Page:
Multimedia Application Development

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Jul 4, 2012 (5 years and 1 month ago)

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Multimedia Application Development


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LAB MANUAL
FOR

MULTIMEDIA APPLICATION DEVELOPMENT

Of

B.TECH IV-I AND MCA V SEM

DEPARTMENT OF COMPUTER SCIENCE & ENGG



JYOTHISHMATHI INSTITUTE OF TECHNOLOGY AND SCIENCE
(Approved by AICTE, New Delhi, Affiliated to JNTU)
Ramakrishna Colony, Nustulapur, Karimangar-505481

INDEX


S. No
. Program Name
Page No
.

1. Assigning Actions to an object 03
2. Assigning actions to a button 03
3. Mouse Events 04
4. Detecting the player version 05

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5. Detecting the Operating System 06
6. Checking the System Language 06
7. Detecting Display Settings 07
8. Tinting a Movie Clip's Color 07
9. Controlling a Movie Clip's Color with Sliders 07
10. Drawing a Rectangle 12
11. Filling a Shape with a Gradient 13
12. Scripting Masks 15
13. Converting Angle Measurements 18
14. Calculating the Distance Between Two Points 19
15. Formatting Currency Amounts 20
16. Converting Between Units of Measurement 22
17. Sorting or Reversing an Array 24
18. Creating a Text Field 26

19. Making a Password Input Field 27


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General Instructions
1. The procedures presented in this manual uses ActionScript 2.0 for Flash MX 2004
(versoin 7.0).
2. Although some of the exercises could be performed without using ActionScript, students
are instructed to perform them using ActionScript to understand its power and use.
3. Students are instructed to become familiar with the Flash environment, perform some
basic presentations/animations/effects before coding.
4. Be creative and make use of the strategies presented to create independent swfs.


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5. Detecting the player version


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use ActionScript (System.capabilities.version, or $version)
For maximum compatibility, use the _level0.$version property, which returns a string of the
form:
OS MajorVersion,MinorVersion,Build,Patch
// Split $version into an array with two elements using a space as the delimiter.
// This creates an array with two elements, such as "WIN" and "6,0,40,0".
playerParts = _root.$version.split(" ");
// Store the OS name in playerOS.
playerOS = playerParts[0];
// Split the remaining version string using a comma as the delimiter. This creates an
// array with four elements, such as "6", "0", "40", and "0".
playerVersion = playerParts[1].split(",");
// Convert the major and minor version, the build, and the patch into numbers and
// store them for later use.
playerMajorMinor = Number(playerVersion[0] + "." + playerVersion[1]);
playerBuild = Number(playerVersion[2]);
playerPatch = Number(playerVersion[3]);
if (playerMajorMinor < 5.0) {
getURL ("http://www.person13.com/flashplugin/versionerrorpage.html");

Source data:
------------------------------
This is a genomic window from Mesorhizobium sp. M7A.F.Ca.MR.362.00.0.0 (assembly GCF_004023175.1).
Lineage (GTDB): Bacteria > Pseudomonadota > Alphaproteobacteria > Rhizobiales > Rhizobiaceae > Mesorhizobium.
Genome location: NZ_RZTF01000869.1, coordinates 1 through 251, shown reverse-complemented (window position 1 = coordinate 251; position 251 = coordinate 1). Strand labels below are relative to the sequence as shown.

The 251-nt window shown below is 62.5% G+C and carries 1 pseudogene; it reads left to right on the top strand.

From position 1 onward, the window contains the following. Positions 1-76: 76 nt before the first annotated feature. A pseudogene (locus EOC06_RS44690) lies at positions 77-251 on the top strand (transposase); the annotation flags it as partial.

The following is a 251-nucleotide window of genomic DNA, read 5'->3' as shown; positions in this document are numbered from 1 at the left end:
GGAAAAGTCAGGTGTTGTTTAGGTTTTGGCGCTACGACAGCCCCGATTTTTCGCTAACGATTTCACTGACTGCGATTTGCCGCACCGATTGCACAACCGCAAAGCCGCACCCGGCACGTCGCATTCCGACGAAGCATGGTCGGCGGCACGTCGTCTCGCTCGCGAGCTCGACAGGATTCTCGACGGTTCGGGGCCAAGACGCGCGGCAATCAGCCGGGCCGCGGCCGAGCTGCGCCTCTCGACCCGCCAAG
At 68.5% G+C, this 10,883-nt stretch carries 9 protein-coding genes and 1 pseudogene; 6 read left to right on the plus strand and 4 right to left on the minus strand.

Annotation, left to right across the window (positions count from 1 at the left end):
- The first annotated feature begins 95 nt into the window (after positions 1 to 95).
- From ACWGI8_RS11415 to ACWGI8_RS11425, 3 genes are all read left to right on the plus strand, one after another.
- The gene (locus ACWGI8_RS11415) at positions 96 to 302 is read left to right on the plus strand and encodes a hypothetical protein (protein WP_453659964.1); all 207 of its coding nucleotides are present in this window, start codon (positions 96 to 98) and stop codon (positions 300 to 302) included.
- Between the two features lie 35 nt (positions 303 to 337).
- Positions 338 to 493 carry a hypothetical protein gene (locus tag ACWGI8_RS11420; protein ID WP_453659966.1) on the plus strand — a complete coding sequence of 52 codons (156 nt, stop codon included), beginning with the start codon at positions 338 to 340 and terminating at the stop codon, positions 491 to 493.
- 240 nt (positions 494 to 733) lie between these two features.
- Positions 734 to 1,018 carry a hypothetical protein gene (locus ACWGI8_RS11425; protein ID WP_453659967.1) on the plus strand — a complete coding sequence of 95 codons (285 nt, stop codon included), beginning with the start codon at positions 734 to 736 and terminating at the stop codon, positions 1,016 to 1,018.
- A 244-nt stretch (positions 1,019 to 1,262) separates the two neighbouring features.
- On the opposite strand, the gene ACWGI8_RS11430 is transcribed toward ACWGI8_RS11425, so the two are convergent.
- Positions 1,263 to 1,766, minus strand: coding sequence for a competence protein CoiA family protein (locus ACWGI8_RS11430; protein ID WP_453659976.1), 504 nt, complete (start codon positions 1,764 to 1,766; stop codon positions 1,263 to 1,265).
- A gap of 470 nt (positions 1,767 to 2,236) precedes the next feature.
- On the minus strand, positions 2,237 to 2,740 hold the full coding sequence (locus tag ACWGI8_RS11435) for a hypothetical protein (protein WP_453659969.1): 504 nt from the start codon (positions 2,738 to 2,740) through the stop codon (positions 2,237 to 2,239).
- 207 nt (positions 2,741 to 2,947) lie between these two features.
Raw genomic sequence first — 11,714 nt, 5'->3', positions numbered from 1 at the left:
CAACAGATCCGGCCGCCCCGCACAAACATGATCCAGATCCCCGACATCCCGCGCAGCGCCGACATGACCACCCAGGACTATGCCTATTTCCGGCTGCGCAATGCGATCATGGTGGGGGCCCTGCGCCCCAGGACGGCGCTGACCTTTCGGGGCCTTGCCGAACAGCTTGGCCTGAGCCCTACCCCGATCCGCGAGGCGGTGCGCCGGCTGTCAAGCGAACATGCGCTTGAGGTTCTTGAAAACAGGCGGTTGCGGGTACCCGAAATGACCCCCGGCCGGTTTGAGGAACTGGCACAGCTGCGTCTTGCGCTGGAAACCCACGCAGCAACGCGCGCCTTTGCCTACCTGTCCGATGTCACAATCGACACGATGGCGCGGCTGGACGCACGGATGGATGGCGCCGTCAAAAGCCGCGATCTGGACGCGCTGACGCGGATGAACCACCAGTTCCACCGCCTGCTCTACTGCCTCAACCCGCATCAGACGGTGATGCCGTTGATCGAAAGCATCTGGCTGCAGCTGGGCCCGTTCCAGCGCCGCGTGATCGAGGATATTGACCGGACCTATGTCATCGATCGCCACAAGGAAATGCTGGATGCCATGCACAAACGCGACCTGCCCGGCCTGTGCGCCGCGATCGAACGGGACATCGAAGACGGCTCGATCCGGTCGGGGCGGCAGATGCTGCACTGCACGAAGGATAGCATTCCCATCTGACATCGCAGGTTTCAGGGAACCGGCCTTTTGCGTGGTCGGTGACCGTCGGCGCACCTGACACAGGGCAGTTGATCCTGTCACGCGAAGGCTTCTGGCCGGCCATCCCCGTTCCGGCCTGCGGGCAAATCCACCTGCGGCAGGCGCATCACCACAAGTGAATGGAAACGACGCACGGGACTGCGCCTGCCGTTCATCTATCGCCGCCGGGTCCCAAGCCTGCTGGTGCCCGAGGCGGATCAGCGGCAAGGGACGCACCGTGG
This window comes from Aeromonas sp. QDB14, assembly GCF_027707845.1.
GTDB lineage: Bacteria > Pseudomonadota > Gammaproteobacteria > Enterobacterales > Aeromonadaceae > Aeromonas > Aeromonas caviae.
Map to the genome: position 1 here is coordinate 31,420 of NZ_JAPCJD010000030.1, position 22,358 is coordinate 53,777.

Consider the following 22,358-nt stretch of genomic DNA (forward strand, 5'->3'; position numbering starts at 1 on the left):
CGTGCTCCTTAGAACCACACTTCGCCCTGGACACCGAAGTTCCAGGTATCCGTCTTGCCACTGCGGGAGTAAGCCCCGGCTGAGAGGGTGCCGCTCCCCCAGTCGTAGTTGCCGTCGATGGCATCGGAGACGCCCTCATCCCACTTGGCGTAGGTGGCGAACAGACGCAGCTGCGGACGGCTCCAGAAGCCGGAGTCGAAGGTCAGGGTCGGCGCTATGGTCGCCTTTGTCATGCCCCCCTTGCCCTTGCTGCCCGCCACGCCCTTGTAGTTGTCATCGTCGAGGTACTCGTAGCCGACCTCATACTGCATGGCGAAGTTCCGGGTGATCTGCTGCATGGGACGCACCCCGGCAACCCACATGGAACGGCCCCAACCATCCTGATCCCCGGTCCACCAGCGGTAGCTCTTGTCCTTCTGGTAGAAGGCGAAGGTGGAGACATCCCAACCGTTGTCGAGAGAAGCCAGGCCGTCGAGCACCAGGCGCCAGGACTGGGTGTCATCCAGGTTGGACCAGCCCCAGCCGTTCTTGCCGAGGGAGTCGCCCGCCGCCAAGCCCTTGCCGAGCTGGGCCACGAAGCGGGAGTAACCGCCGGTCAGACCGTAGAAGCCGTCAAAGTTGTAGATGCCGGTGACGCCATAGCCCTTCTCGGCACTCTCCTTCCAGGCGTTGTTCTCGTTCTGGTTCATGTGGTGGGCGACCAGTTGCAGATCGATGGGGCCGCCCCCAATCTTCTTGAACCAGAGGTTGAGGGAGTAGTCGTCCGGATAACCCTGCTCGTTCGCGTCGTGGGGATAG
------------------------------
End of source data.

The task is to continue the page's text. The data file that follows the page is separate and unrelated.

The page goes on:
} else {
getURL ("http://www.person13.com/ascb/modernmovie.swf");
}
6. Detecting the Operating System
Use the $version or System.capabilities.os property.
playerParts = _level0.$version.split(" ");
switch (playerParts[0]) {

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case "MAC":
gotoAndStop ("WelcomeMac");
break;
case "WIN":
gotoAndStop ("WelcomeWindows");
break;
case "UNIX":
gotoAndStop ("WelcomeUnix");
}
7. Checking the System Language
Use the System.capabilities.language property.
You can use the System.capabilities.language property to determine the language of the
computer that is playing the movie. The property returns a two-letter ISO-639-1 language code
(i.e., "fr" for French). Where applicable, a two-letter country code is appended, separated from
the language code with a hyphen (i.e., "en-US" for U.S. English and "en-UK" for U.K.
English).
For a summary of language codes, see the following resources:
http://lcweb.loc.gov/standards/iso639-2/englangn.html

http://www.iso.org/iso/en/prods-services/iso3166ma/02iso-3166-code-lists/list-en1.html


8.Detecting Display Settings
Use the screenResolutionX and screenResolutionY properties of the System.capabilities object.


9. Tinting a Movie Clip's Color
You can create the transform object by creating a generic instance of the base Object class and

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adding properties to it, as follows:
myColorTransform = new Object( );
myColorTransform.ra = 100;
myColorTransform.rb = 50;
myColorTransform.ga = 100;
myColorTransform.gb = 50;
myColorTransform.ba = 100;
myColorTransform.bb = 50;
myColorTransform.aa = 100;
myColorTransform.ab = 0;
Or you can create an equivalent transform object using object literal notation:
myColorTransform = {ra: 100, rb: 50, ga: 100, gb: 50,
ba: 100, bb: 50, aa: 100, ab: 0};
Any properties that are omitted from the preceding transform object are given a value of 0.
After defining a transform object, apply it to the targeted movie clip via Color.setTranform( ),
as follows:
my_color = new Color(myMovieClip);
my_color.setTranform(myColorTransform);